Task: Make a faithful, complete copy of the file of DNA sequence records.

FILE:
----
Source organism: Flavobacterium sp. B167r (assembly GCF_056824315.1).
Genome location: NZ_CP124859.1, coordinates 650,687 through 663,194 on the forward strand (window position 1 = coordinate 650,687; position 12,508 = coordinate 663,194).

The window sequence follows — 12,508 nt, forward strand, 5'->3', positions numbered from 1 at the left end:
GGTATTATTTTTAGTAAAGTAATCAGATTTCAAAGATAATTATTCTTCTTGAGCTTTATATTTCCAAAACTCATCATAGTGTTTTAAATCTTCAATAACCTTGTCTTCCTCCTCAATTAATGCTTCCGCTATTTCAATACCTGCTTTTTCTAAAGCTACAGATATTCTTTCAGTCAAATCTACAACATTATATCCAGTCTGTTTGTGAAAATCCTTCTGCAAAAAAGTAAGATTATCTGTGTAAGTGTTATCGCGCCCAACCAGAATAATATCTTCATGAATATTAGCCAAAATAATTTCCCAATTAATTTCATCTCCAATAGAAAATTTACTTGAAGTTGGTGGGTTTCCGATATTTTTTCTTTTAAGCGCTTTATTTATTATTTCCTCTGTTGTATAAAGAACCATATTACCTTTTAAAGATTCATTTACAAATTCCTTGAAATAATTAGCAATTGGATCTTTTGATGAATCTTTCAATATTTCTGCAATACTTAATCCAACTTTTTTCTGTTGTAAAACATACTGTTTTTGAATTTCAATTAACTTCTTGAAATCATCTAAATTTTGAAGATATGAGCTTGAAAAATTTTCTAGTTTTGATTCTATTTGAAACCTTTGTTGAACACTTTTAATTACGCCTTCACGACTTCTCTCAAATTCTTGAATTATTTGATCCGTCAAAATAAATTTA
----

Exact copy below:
Source organism: Flavobacterium sp. B167r (assembly GCF_056824315.1).
Genome location: NZ_CP124859.1, coordinates 650,687 through 663,194 on the forward strand (window position 1 = coordinate 650,687; position 12,508 = coordinate 663,194).

The window sequence follows — 12,508 nt, forward strand, 5'->3', positions numbered from 1 at the left end:
GGTATTATTTTTAGTAAAGTAATCAGATTTCAAAGATAATTATTCTTCTTGAGCTTTATATTTCCAAAACTCATCATAGTGTTTTAAATCTTCAATAACCTTGTCTTCCTCCTCAATTAATGCTTCCGCTATTTCAATACCTGCTTTTTCTAAAGCTACAGATATTCTTTCAGTCAAATCTACAACATTATATCCAGTCTGTTTGTGAAAATCCTTCTGCAAAAAAGTAAGATTATCTGTGTAAGTGTTATCGCGCCCAACCAGAATAATATCTTCATGAATATTAGCCAAAATAATTTCCCAATTAATTTCATCTCCAATAGAAAATTTACTTGAAGTTGGTGGGTTTCCGATATTTTTTCTTTTAAGCGCTTTATTTATTATTTCCTCTGTTGTATAAAGAACCATATTACCTTTTAAAGATTCATTTACAAATTCCTTGAAATAATTAGCAATTGGATCTTTTGATGAATCTTTCAATATTTCTGCAATACTTAATCCAACTTTTTTCTGTTGTAAAACATACTGTTTTTGAATTTCAATTAACTTCTTGAAATCATCTAAATTTTGAAGATATGAGCTTGAAAAATTTTCTAGTTTTGATTCTATTTGAAACCTTTGTTGAACACTTTTAATTACGCCTTCACGACTTCTCTCAAATTCTTGAATTATTTGATCCGTCAAAATAAATTTA